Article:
In the foyer Sferra turned a sea of neutral into a welcoming space with colors that establish a connection between the pink walls of the living room on one side and the blue walls of the dining room on the opposite side.

In the living room, Sferra worked with an existing rug but added new draperies and reupholstered furniture for a more sophisticated look. In the dining room, the table, breakfront and chairs were existing, but Sferra replaced the rug, reupholstered the chair seats, painted the inside of the breakfront walls a soft raspberry and upholstered the walls in a blue, pink and raspberry fabric that ties together the colors in this room and the living room.

In the office at the end of the foyer, sky blue upholstery, draperies and rug keep the cherry paneling from being somber. Recessed lighting in the ceiling and four sources of task lighting, not to mention a large window that looks out onto the landscape, also keep the room from becoming too dark.

The homeowners were satisfied with their original choices for kitchen cabinetry, flooring, countertop and backsplash, so Sferras goal was to incorporate jewel tones that would complement those planned for the adjacent family room. She added green grass cloth to the walls and a red Oriental-patterned valance over the windows and the walls behind the desk.

On the sun porch, she added mahogany paneling and molding to the ceilings, replacing knotty pine that seemed too reminiscent of a cabin for the sophisticated, traditional-style home.

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enlarge | The family room originally had little character with white walls, white stock cabinetry and shelving, and a beige tile fireplace surround. Sferra warmed up the room with a taupe strie finish on the walls, a new aged brick façade and bluestone slab for the fireplace, and new cabinetry designed with an English pub look. The rich blue rug and ruby, emerald and sapphire upholstery complement the jewel tones in the adjacent kitchen. They also balance the light streaming through the windows with a view to the front yard and French doors that look onto the sunroom.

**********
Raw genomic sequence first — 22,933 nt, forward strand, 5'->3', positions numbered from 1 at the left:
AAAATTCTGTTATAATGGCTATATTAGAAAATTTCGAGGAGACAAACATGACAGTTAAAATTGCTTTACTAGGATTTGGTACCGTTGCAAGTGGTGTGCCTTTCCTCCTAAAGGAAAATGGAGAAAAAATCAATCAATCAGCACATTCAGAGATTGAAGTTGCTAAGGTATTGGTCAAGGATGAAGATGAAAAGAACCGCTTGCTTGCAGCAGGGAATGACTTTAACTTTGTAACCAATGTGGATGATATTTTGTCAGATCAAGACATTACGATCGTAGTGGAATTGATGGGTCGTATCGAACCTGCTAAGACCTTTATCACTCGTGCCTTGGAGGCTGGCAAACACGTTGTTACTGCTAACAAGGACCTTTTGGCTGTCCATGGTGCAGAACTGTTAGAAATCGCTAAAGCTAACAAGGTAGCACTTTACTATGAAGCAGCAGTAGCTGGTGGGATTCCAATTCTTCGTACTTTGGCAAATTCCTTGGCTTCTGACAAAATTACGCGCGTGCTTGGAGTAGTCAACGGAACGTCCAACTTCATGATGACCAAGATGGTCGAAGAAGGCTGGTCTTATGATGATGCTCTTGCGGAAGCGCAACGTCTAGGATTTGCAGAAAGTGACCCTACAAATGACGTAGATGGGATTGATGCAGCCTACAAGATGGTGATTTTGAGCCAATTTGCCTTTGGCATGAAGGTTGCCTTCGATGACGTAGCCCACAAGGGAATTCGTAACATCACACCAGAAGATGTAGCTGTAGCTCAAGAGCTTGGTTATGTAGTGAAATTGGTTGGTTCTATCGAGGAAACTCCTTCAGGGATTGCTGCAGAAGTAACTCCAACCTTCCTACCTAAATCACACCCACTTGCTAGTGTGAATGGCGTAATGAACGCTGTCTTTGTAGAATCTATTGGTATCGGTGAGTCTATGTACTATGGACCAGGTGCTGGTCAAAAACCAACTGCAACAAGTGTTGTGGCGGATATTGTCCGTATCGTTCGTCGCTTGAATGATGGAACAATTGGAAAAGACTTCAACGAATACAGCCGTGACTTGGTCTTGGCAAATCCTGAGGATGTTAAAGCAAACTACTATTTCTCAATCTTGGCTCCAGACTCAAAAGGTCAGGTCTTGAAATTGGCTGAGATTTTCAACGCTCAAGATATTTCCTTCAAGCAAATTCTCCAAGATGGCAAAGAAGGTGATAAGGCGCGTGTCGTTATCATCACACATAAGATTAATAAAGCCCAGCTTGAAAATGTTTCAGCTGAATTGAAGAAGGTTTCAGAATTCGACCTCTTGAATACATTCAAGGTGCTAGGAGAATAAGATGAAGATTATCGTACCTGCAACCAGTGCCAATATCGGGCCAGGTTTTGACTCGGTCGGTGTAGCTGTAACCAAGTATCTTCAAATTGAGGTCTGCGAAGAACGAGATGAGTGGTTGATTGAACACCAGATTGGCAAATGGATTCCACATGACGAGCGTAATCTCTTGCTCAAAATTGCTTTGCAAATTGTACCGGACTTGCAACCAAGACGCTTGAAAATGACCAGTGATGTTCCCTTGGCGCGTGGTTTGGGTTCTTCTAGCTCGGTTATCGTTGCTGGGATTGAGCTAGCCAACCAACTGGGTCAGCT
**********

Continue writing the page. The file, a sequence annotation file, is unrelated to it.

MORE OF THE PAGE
Starting Fresh
While some of the rooms were a study in combining old and new, Sferra started from scratch in others. The family room, for example, originally didn’t relate to the adjacent kitchen. The white walls, white stock cabinetry and beige ceramic tile fireplace surround and hearth were undistinguished. She replaced the fireplace surround with half-inch red brick painted to look aged and chose a bluestone slab for the hearth. She designed new cabinetry to look like an English pub and added a deep sapphire rug to tie in with the jewel tones in the kitchen. For the color scheme to work, she says, she chose a neutral color for the drapery panels and a subdued paisley for the sofa and loveseat. Light flows into the room from a large window on one wall and two French doors that open to the sun porch on the opposite wall.

The first-floor master suite, which will serve the homeowners well in the future if stair climbing ever becomes a challenge, sky murals on the bedroom and bathroom ceilings help to create a retreat atmosphere. “Bedrooms should be soothing and serene,” Sferra says. “The murals reinforce that feeling.”

Throughout the suite, Sferra balanced the owners’ favored blue shades with yellow in complementary patterns in the bedding, draperies, upholstery and wall covering. The same blue and yellow carpeting ties together the bedroom, sitting area and dressing room.

Now that the multiyear project has drawn to a close, how do the owners like the result? Sferra quotes architect Rudolph Schindler, who said in 1936: “We are what our environment makes us, and if our environment is such as to produce excellent health, beauty, joy, and comfort, it will reflect immediately in our lives.”